Also, available technologies like Ion Mobility Spectrometry (IMS), vapor detection, gas chromatograph, reactive chemicals, and similar processes have had only limited use for detecting hazards and contraband inside delivery packages because collecting concentrated content samples from a sealed container proves to be difficult.
X-ray and swab collection methods, often used in airports, would be ineffective, too costly, and too time consuming to use for delivery services due to high volumes. Tens of millions of letters and packages that are sent by delivery services per day cannot be individually viewed and swabbed.
A better sample collection and concentration apparatus and method must be utilized, if advanced analytic technologies are to be implemented.
Whether it is real or a hoax, the best defense against bio-terrorists or other criminal activities, is catching and prosecuting the perpetrator. To catch the offenders, law enforcement must be able to identify the crime quickly and secure the evidence without destroying or altering it. As selection, detection, and identification technologies improve, such as nucleic acid amplification or antibody binding methods, obtaining enough concentrated sample, quickly cueing the existence of the possible target agents inside the package, and preserving the evidence becomes critical.
The idea described herein is an inexpensive and effective apparatus and method to collect concentrated possible biochemical hazard and other illegal contraband samples in packages for analysis. Given that the envelope has been the choice vehicle of delivery by the terrorists and many other illegal activities, an envelope will be used as an example, however other shipping packages can also utilize similar apparatuses and methods.
Most shipping or mail packages are semi-sealed and have gaps or openings where packaging material edges meet. This is to prevent air from being trapped inside the package and turning it into a balloon, because a ballooned envelope takes up excess space and causes problems when transporting. Shipping or mailing packages usually do not contain particles that resemble the size and weight of biological pathogens or chemical toxins and bombs and illegal drugs exhibit specific particle characteristic signatures. The possible harmful particles in the packages are of such size and weight that they should become airborne and mobile by introducing air or gas flow via the gap.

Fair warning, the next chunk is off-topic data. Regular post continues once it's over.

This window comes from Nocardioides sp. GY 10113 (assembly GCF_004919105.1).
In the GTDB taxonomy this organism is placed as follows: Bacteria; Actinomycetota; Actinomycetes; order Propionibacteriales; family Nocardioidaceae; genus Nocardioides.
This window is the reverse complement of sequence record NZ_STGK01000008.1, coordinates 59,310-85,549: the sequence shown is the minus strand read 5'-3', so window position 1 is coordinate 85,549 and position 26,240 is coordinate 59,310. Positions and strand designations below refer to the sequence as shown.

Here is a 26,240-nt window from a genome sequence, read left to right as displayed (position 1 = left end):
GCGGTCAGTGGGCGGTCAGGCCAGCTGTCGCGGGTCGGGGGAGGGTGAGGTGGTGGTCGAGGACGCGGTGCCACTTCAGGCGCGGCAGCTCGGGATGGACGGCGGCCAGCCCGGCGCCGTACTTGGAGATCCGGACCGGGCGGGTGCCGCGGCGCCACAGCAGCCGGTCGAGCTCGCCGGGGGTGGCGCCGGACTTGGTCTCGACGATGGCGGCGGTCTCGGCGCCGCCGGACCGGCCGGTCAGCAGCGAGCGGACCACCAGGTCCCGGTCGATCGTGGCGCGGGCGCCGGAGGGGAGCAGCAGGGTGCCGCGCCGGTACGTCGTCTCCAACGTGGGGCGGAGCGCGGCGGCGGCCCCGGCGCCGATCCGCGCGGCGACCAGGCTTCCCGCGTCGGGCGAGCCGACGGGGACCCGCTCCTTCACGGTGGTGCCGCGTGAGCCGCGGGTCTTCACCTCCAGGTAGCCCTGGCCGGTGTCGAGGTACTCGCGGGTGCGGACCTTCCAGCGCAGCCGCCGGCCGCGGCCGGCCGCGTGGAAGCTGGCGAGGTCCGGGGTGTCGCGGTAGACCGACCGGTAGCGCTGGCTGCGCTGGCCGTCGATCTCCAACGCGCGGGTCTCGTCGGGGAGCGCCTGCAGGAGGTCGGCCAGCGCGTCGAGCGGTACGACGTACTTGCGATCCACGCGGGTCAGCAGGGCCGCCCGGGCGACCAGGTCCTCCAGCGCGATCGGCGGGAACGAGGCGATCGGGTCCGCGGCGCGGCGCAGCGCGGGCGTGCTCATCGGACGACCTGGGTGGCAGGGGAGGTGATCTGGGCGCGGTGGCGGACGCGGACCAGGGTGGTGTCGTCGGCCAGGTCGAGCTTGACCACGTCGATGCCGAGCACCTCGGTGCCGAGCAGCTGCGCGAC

In summary, the process results in the following objectives and advantages: provides a cheap and effective apparatus to thwart biochemical terrorism rather than using expensive and dangerous ultraviolet sterilization methods, slow x-ray processes, or expensive new mailboxes without unsealing the package, provides safe and easy operation, as the process does not require dangerous radiation or chemicals, provides a method to help quickly apprehend criminals and reduce exposure, because the method could detect the presence of foreign particles early and stop it from going to the addressee or another transfer agent, provides a defense against hoax biological terror attacks, provides a better and more concentrated sample collection, and provides additional testing for many illegal contrabands like illegal drugs and bombs.
In accordance with the present invention, disclosed is a simple, safe, and effective concentrated sample collection and cueing apparatus and method for use against biochemical hazard and illegal contrabands which does not require fully unsealing shipping, delivery, mail, or postal packages.
Further objects and advantages will become apparent from a consideration of the drawings and ensuing description.
101. Hidden gap or opening in mailing package
103. Envelope adhesive area
105. Express Mail shipping package
106. Envelope Flap
107. Possible biochemical hazard material (inside the envelope)
108. Side compressor clamp pairs connected to sensors for checking inflation of the envelope
109. Airtight container or box in this embodiment
110. Airtight box door
111. Conveyer system (to deliver the envelope to the box)
112. Mechanical clamp pairs (to hold the envelope in place)
114. Mechanical probe
114A. Straight probe
114B. Narrow probe
114C. Bent Probe
114D. Slanted Probe
114E. Hollow channel running down the middle of the probe
115. Probe control box
116. Probe movements from rest to under the envelope flap
117. Side clamp movements (coming together to squeeze the envelope)
118. Tube to pump air or gas into the envelope
119. Tube for vacuuming out the air or gas
122. Inflation or ballooning of envelope sidewalls by air
123. A rod guide for the probe control box movement
124. Lowering motion of the control box along the rod guide
125. Axis to turn the box
126. The airtight box rotating around the axis
130. Mechanical scissor (cutting motion)
131. Syringe-like device (punching a hole)
133. Forced movement of air or gas
134. Detection or analytic device (for concentration and analysis of particulates)